By State Rep. Matt Willhite
It’s early in the morning, the sun has barely begun to light up the sky. Most are still sleeping. As a firefighter, it appears like any other morning. We arrive at the fire station and run down the checklist of chores that must be accomplished to be prepared for the day. And while everything is going according to plan, this is the type of job where there is no such thing as a regular day.
Any given moment, early in the morning or late in the evening, the alarm may sound, sending us all toward whatever danger awaits on the other end of a 911 call. Recently, this fact became a reality for firefighters and police officers in Miami-Dade County. Yet, during the pre-dawn hours of Thursday, June 24, not a single one of those first responders could have expected what they were about to be faced with.
At approximately 1:30 a.m., the 12-story Champlain Towers South beachfront condo building in Surfside, Miami, partially collapsed. It was weeks before we knew how many had died. Nonetheless, in the months ahead, we will be asking why this incident occurred. What could have been done to prevent this tragedy? Who is to blame? And what role does the government have to play in all of this?
My 25 years as a firefighter and my eight years prior serving in the U.S. Navy have guided my time as an elected official. Many decisions I have made have indeed been through the paradigm of someone who has seen certain similar types of tragedy up close. We often think of PTSD as something that affects veterans coming home from war. Yet, likewise, the firefighters and police officers who tirelessly worked at the scene of the condo collapse in Surfside will not be able to unsee the tragedy.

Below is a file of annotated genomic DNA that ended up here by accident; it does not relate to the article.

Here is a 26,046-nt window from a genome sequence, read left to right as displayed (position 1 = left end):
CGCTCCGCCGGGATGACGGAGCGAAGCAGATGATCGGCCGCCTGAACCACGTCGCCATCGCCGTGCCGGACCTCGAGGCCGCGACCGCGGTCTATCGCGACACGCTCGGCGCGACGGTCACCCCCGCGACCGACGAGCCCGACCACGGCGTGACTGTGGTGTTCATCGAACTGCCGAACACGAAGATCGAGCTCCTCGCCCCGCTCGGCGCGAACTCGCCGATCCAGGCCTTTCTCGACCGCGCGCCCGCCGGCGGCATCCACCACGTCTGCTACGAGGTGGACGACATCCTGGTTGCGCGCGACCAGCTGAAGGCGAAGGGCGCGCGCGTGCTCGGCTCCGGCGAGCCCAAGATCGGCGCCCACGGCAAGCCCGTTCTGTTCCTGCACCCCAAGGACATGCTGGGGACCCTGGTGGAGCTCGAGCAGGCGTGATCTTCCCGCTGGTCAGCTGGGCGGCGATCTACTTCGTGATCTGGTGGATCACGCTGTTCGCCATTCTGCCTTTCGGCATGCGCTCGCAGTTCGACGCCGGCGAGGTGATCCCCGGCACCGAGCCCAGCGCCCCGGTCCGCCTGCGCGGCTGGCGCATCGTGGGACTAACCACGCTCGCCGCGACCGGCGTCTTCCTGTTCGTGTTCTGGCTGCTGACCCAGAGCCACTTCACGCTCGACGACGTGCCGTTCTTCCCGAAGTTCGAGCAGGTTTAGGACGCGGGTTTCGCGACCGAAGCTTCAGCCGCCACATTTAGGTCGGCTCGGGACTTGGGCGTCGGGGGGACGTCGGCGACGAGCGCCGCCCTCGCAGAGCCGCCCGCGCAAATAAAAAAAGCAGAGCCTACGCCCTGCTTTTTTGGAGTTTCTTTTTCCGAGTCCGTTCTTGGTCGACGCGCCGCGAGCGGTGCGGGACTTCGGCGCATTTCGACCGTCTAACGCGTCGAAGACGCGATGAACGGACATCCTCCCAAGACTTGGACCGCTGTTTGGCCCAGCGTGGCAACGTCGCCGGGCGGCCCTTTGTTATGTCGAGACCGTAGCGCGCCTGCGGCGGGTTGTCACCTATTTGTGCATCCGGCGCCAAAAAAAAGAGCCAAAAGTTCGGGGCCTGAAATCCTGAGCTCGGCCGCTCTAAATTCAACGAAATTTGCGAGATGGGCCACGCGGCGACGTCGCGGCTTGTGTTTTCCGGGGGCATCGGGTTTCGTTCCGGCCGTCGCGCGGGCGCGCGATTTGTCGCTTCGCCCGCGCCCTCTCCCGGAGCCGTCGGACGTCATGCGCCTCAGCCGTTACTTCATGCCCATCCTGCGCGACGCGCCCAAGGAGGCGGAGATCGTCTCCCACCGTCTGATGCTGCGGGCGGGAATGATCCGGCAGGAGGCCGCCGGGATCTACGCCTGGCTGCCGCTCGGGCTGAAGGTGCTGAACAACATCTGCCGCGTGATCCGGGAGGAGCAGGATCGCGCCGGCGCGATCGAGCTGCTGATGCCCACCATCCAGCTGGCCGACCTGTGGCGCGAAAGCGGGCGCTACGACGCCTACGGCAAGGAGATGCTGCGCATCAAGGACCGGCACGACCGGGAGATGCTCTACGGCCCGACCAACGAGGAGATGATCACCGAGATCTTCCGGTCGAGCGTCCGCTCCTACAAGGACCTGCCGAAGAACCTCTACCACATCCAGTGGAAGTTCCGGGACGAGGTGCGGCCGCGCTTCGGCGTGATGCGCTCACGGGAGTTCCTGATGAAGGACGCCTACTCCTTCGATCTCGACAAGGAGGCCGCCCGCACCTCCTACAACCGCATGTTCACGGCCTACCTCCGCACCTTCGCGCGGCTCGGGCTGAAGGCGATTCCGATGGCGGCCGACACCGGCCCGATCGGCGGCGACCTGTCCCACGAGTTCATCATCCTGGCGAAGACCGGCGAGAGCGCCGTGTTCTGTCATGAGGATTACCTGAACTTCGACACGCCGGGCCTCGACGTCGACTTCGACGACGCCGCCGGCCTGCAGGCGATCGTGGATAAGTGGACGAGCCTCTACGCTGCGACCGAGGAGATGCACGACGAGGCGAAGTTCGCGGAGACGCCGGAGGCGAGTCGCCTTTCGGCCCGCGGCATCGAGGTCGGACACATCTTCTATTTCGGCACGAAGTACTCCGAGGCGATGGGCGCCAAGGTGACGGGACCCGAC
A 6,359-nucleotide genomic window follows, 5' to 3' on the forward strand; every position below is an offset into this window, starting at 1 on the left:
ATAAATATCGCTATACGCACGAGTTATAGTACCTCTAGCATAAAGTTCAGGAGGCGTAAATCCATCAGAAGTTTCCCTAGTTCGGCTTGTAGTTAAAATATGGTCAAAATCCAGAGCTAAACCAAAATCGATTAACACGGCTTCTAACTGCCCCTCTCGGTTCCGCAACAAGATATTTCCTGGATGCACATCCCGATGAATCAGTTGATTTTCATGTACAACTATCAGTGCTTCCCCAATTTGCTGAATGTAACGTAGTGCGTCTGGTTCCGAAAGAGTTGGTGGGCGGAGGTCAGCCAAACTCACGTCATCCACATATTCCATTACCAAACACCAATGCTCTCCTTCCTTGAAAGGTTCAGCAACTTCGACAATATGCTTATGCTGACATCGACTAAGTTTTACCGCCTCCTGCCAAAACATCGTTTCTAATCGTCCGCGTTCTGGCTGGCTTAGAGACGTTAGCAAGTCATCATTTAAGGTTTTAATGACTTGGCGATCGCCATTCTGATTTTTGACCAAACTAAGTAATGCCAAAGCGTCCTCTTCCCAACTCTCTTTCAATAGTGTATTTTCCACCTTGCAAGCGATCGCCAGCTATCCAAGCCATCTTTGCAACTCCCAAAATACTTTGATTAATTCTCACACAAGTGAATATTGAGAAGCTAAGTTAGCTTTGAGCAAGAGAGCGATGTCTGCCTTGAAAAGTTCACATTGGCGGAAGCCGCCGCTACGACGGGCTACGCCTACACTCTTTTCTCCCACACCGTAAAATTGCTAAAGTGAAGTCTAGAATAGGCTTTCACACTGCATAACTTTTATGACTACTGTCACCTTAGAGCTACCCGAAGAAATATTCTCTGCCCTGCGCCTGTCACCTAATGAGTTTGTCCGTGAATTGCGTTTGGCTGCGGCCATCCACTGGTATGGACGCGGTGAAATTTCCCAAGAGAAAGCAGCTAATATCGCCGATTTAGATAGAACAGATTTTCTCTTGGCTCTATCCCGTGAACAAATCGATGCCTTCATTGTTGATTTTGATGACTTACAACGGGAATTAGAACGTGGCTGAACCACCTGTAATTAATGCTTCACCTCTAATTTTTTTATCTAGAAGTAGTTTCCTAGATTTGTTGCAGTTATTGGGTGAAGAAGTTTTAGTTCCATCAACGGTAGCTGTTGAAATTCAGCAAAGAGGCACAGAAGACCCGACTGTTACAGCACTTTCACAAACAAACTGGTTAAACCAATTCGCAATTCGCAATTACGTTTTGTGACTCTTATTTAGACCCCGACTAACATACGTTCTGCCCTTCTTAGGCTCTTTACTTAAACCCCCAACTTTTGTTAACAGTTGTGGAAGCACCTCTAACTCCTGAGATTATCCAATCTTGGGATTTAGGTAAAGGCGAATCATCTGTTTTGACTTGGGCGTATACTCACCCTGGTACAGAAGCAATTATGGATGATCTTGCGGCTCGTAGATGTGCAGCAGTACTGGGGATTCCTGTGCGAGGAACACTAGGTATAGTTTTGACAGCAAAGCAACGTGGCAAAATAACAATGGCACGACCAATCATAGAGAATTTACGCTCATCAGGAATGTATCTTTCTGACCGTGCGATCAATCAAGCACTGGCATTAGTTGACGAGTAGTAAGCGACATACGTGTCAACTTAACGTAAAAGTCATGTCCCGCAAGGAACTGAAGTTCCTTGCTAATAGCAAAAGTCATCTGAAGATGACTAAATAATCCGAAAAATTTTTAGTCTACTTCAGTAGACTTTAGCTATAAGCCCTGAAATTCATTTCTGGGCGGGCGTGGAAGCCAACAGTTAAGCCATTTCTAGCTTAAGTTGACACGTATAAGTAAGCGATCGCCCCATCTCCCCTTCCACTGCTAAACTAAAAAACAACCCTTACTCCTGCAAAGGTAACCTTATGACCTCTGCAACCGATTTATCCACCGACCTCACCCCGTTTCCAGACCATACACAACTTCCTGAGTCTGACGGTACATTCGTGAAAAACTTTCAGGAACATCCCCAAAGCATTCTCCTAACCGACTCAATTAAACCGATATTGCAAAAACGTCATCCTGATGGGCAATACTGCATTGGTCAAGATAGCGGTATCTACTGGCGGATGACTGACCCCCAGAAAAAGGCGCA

There is more to being a firefighter than the made for TV moments that depict bright red fire trucks and Dalmatians. As any first responder can attest to, they are the first-hand witnesses to tragedy and destruction, factors that they see daily because of their jobs. They are not machines. They are men and women who cannot leave their job when they go home. They will forever feel the profound sadness that comes from seeing too much. First responders are in the trenches — the boots on the ground. Rescue response teams were in Surfside working day and night to bring those affected by the condo collapse some hope and closure. We cannot underestimate the toll this will take on these brave men and women and their families.
One of the most emotional battles I took in Tallahassee was passing PTSD coverage for first responders.
I know that my experiences and the testimonials of other first responders led me to pass legislation in 2018 that ensured that these men and women could receive PTSD coverage to help them cope with their experiences on the job. It was a crucial victory for all Floridians. Protecting first responders’ mental health assists them in being better protectors of the public’s safety.
When the dust settles and the last piece of concrete is removed, there will still be a pile of rubble consuming the minds of every family affected and all the first responders on the scene. The media may not report on it, but what remains is an unseen tragedy that isn’t easily repaired.
When terror strikes, first responders are the first ones we turn to. After all is said and done, it’s our hand that they’ll reach out for. So in the days and weeks moving forward, as we remember the families whose lives have changed because of the condo collapse in Surfside, let us also not forget the first responders on the scene since the first 911 call was made.
If you or a loved one is suffering from PTSD, please reach out for help. Safe Call Now is a confidential, 24-hour hotline specifically designed for emergency services personnel and their families. They can be reached at (206) 459-3020
Matt Willhite has been a captain with Palm Beach County Fire-Rescue for the last 25 years. He served 8 years with the U.S. Navy as a corpsman with the Marines, 8 years on the Wellington Village Council and has represented District 86 in the Florida House of Representatives since 2016. In 2022, he is running for the Palm Beach County Commission.